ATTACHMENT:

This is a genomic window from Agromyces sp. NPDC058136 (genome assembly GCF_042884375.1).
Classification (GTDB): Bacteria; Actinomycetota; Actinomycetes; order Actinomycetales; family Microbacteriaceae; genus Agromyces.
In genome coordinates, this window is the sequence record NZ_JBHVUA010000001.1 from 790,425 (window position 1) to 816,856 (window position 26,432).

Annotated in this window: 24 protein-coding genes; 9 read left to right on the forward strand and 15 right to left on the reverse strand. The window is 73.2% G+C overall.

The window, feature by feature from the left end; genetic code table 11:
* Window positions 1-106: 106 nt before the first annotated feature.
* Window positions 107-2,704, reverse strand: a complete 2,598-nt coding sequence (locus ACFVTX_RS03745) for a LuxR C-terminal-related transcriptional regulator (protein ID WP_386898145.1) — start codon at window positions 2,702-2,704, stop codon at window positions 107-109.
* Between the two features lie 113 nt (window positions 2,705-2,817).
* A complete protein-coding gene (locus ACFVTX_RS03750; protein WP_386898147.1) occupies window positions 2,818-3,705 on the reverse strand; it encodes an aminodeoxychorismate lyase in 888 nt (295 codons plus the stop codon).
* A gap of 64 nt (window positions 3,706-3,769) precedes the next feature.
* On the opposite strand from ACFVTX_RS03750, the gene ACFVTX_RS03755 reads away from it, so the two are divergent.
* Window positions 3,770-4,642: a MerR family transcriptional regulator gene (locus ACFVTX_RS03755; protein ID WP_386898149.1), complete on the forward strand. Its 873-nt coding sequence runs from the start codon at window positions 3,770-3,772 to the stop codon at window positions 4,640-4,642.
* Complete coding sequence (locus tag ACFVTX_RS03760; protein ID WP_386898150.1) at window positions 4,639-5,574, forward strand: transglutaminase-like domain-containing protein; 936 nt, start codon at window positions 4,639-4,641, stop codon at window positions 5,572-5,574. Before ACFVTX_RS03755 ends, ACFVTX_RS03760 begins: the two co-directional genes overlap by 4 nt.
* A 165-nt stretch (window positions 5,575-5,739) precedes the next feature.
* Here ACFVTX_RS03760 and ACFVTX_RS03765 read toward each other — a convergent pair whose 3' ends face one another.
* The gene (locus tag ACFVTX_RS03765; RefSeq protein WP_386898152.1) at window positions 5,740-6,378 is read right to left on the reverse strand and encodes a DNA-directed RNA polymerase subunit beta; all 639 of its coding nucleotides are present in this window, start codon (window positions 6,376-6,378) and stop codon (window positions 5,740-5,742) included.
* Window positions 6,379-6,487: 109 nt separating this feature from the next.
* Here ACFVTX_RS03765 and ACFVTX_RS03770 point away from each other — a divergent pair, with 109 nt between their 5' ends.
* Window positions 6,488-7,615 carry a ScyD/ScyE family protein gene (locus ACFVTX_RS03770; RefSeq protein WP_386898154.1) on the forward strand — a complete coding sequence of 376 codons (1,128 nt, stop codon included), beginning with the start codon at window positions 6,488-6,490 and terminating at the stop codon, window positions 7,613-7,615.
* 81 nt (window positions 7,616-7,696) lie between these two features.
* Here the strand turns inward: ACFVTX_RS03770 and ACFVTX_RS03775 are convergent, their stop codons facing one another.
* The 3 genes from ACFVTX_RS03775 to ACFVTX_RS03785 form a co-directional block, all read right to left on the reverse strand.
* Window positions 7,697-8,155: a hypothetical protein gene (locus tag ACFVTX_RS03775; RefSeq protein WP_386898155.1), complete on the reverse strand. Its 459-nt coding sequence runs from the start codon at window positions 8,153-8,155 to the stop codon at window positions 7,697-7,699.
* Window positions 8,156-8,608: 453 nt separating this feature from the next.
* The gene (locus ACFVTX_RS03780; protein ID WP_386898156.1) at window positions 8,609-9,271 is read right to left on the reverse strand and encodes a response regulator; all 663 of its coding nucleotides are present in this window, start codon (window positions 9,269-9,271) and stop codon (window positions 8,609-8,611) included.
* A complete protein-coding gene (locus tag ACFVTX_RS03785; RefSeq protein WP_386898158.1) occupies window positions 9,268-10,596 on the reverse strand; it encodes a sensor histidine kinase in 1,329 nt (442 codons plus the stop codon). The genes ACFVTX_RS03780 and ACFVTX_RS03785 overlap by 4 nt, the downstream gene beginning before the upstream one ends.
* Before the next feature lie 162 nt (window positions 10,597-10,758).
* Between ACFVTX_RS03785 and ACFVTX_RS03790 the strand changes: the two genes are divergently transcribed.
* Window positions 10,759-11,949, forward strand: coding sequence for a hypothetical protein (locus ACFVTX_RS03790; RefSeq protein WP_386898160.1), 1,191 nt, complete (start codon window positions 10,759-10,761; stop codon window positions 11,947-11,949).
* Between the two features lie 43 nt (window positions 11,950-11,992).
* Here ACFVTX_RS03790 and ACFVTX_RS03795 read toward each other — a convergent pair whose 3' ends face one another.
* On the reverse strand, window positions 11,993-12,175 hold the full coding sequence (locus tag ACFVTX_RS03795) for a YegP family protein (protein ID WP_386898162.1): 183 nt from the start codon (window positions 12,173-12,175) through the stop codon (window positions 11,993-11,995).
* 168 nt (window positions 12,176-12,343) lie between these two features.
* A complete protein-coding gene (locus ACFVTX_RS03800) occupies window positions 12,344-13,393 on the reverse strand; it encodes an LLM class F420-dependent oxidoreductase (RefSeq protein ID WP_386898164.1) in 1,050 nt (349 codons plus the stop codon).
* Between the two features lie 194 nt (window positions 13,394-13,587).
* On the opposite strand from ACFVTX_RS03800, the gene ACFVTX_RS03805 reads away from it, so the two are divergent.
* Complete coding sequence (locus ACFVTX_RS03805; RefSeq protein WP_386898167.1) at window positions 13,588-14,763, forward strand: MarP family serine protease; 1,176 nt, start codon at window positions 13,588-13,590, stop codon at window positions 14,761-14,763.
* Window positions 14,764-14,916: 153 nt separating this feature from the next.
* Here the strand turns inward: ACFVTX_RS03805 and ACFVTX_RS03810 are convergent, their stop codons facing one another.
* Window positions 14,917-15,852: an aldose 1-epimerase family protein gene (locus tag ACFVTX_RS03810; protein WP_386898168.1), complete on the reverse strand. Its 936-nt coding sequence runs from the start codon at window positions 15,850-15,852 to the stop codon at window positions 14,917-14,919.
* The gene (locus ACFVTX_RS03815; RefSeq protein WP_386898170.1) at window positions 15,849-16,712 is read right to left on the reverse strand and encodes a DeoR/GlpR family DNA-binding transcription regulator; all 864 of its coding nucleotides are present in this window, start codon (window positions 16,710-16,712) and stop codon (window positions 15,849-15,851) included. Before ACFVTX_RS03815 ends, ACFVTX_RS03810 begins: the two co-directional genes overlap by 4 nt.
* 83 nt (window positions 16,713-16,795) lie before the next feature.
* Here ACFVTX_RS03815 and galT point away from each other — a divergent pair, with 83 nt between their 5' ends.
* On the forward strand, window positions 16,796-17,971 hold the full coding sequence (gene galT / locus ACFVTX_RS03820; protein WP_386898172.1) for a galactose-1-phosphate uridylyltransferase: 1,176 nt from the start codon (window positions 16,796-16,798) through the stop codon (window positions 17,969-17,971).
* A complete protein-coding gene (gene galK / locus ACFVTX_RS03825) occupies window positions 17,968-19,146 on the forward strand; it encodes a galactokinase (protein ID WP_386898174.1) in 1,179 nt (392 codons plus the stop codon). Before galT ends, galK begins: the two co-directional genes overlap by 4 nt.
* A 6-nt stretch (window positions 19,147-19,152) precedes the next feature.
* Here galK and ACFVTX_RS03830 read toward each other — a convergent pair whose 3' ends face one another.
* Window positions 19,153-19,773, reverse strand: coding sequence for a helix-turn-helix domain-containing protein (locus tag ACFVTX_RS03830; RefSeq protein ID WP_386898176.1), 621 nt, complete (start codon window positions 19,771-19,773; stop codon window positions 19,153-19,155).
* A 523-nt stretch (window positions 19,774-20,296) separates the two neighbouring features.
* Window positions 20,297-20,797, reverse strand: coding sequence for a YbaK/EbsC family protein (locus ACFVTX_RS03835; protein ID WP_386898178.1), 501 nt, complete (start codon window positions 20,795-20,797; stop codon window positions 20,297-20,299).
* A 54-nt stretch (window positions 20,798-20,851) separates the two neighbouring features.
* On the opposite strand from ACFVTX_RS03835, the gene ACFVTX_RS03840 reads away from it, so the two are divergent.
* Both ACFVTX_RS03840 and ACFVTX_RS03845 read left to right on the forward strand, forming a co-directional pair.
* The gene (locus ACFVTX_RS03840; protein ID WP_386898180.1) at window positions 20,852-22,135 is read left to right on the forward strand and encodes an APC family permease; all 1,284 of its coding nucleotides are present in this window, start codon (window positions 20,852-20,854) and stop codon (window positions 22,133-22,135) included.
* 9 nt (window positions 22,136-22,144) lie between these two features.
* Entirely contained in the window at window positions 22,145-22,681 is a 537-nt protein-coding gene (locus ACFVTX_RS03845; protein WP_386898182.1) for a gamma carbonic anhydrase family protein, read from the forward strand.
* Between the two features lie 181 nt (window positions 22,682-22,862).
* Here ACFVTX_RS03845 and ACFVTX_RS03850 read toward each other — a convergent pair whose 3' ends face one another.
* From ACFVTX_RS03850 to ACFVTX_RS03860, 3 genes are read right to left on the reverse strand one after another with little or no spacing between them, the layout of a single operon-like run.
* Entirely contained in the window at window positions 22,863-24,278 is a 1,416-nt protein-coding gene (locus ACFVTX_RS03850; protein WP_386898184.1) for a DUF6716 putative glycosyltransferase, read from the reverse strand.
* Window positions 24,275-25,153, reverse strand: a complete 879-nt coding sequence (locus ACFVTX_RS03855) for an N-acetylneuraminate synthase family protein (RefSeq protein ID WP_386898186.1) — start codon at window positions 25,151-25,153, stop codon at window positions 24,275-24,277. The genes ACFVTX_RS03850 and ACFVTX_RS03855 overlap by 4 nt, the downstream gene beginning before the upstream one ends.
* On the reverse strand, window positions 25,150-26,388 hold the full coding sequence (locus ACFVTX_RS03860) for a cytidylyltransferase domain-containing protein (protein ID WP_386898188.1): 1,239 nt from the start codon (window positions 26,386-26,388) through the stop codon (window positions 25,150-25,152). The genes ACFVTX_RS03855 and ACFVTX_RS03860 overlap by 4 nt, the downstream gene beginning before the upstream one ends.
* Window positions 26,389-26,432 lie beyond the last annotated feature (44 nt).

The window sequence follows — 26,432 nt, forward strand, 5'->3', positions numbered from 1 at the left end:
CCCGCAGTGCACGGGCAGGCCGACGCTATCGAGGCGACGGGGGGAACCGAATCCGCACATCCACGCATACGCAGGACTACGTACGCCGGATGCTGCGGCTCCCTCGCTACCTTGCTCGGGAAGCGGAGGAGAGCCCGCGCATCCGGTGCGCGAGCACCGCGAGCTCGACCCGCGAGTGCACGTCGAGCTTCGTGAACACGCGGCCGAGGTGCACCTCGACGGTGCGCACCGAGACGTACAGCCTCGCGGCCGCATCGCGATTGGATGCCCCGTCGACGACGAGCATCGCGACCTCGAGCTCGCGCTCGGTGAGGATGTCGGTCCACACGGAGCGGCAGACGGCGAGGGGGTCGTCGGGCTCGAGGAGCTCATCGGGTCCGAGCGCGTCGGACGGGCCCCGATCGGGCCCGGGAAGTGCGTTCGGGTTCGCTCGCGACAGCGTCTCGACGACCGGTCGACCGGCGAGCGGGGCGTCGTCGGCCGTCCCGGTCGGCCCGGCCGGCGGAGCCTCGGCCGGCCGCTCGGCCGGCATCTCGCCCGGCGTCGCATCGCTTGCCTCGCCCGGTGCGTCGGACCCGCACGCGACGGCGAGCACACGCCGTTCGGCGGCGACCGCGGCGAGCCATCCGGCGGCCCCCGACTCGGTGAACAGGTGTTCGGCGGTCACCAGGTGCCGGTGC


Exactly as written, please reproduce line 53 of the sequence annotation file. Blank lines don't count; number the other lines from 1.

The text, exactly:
* Both ACFVTX_RS03840 and ACFVTX_RS03845 read left to right on the forward strand, forming a co-directional pair.